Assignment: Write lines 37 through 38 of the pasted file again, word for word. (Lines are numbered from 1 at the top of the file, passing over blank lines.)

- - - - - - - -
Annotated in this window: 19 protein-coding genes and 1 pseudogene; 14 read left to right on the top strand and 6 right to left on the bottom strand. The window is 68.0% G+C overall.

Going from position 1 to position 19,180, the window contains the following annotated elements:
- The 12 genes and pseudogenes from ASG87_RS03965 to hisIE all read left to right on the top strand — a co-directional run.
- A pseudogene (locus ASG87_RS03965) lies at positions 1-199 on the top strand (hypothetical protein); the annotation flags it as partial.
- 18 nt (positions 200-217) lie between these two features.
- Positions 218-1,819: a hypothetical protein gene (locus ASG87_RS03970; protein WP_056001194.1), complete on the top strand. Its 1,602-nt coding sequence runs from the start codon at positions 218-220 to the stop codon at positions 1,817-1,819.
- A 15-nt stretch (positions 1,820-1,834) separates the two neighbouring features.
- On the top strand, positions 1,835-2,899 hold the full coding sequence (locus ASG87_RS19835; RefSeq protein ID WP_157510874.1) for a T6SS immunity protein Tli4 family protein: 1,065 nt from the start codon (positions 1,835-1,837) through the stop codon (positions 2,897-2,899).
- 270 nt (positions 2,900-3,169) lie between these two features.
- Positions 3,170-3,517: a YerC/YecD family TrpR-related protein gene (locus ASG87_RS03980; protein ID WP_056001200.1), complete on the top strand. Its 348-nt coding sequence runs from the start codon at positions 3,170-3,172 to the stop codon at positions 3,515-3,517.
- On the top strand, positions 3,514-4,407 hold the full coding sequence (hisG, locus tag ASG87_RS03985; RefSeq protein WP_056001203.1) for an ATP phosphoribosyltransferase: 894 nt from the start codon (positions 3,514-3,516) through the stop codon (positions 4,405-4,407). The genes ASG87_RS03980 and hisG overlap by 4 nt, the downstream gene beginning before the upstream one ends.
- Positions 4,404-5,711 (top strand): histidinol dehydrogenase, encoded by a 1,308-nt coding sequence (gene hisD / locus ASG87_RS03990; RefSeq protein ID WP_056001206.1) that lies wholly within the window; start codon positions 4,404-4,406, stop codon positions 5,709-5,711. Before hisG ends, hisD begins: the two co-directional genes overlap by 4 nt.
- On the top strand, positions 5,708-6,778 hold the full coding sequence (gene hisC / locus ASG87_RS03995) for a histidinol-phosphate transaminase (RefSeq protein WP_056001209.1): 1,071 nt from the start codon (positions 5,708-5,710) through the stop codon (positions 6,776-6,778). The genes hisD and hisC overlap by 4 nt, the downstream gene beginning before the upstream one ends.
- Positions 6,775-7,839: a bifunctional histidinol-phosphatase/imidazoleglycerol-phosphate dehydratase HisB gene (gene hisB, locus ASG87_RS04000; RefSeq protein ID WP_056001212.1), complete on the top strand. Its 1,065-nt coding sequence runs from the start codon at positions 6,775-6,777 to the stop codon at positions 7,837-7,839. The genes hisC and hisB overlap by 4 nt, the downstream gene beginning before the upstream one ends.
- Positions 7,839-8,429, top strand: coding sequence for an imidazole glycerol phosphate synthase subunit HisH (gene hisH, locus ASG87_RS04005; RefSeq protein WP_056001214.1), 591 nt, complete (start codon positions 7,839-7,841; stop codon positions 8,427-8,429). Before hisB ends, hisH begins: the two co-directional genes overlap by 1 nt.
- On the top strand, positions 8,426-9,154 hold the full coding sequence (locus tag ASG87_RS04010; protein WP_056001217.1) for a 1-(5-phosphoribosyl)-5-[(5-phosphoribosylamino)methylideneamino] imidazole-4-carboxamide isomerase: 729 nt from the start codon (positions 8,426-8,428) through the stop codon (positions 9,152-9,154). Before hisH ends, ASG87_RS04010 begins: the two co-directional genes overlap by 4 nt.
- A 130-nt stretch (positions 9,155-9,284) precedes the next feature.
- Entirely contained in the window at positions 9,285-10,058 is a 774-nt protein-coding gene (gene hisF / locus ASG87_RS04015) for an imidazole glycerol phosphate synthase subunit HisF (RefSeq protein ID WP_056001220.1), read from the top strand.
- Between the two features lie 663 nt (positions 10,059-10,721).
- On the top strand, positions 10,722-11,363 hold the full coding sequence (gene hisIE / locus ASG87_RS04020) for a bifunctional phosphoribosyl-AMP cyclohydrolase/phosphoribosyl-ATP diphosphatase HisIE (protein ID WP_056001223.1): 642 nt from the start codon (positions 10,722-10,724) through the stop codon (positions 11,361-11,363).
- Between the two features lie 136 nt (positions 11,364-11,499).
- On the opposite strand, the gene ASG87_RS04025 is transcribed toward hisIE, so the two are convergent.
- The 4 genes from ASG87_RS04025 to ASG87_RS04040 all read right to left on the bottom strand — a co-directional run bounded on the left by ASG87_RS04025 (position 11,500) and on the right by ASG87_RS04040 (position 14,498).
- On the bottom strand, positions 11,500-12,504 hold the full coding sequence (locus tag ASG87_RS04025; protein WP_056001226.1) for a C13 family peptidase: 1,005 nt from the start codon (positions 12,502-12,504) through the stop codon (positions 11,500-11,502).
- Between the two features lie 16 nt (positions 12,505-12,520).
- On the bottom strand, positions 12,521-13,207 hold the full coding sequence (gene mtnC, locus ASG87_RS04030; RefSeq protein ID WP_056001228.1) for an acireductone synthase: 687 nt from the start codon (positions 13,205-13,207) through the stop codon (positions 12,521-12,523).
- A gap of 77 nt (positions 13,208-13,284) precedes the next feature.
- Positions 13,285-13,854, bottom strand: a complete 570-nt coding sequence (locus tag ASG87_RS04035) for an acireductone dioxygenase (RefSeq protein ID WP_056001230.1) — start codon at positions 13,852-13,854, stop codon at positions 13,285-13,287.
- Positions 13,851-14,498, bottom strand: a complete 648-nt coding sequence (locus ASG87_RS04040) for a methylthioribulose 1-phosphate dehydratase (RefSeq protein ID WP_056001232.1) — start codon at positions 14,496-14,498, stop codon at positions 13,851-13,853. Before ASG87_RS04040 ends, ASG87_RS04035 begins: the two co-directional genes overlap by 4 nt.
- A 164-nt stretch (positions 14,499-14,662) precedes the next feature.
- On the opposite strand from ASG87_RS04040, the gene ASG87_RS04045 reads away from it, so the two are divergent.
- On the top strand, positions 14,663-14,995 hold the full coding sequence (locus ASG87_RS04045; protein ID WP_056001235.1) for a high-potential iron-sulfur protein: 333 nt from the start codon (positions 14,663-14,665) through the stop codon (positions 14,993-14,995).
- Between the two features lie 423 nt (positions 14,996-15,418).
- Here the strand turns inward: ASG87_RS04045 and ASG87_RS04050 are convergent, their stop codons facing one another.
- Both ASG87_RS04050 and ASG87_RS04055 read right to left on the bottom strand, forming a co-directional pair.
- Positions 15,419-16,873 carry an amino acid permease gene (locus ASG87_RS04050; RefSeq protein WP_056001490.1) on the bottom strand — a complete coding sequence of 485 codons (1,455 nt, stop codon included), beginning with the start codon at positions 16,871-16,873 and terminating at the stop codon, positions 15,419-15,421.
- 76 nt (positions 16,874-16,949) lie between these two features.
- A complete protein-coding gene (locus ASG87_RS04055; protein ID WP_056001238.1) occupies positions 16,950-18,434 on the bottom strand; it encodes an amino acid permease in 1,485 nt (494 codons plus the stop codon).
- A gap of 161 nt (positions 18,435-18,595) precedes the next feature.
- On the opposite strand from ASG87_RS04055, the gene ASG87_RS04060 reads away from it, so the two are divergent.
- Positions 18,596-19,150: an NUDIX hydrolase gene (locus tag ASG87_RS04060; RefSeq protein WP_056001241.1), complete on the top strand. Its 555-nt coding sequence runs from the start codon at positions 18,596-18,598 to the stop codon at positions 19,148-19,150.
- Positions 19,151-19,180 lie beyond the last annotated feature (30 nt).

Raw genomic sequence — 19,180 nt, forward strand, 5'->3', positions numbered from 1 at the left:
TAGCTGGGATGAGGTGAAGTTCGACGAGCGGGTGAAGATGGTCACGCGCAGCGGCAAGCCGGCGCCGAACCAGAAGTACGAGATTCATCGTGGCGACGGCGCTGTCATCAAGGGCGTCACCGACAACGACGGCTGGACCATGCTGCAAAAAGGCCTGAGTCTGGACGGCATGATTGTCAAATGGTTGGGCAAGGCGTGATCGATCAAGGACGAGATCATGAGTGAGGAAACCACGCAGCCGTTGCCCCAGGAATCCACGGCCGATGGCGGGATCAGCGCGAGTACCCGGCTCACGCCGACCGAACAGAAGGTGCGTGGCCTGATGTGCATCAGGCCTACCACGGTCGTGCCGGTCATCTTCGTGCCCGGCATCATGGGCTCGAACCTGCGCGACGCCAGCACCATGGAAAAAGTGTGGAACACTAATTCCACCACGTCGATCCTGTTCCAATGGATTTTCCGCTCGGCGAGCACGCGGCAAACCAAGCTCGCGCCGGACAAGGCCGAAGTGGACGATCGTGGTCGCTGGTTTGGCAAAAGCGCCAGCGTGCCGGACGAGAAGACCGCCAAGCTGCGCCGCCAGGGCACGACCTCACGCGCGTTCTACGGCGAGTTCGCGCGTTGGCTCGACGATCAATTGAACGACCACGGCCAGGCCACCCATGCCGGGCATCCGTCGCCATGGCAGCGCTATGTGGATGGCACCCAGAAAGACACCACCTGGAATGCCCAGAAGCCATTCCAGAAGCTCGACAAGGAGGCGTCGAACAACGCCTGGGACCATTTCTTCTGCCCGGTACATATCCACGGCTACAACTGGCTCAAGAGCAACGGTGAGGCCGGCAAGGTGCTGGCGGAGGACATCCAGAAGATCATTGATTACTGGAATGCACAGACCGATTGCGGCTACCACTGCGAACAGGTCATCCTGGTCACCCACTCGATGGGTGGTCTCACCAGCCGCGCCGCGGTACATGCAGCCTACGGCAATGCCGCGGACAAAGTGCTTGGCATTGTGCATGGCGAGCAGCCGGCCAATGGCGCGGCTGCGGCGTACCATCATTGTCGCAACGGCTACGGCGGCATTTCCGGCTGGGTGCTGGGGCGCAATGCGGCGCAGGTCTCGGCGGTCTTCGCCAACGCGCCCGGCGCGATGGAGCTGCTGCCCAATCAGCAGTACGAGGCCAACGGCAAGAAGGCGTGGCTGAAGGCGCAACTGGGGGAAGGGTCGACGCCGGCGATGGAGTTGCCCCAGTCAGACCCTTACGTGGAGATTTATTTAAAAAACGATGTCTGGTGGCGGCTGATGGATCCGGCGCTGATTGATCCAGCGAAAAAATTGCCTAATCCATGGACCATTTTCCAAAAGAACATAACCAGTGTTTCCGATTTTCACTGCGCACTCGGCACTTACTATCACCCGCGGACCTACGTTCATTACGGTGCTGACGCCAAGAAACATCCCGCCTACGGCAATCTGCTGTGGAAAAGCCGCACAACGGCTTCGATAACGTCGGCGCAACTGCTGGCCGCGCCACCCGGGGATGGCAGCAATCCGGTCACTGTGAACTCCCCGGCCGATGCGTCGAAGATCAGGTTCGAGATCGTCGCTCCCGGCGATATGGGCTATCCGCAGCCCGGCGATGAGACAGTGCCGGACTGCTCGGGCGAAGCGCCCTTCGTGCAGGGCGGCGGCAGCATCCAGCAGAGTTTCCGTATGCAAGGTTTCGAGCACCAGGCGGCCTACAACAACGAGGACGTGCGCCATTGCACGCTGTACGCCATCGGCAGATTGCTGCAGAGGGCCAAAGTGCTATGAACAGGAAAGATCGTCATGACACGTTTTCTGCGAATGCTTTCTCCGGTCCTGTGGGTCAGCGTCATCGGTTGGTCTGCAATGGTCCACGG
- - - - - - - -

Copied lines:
- 76 nt (positions 16,874-16,949) lie between these two features.
- A complete protein-coding gene (locus ASG87_RS04055; protein ID WP_056001238.1) occupies positions 16,950-18,434 on the bottom strand; it encodes an amino acid permease in 1,485 nt (494 codons plus the stop codon).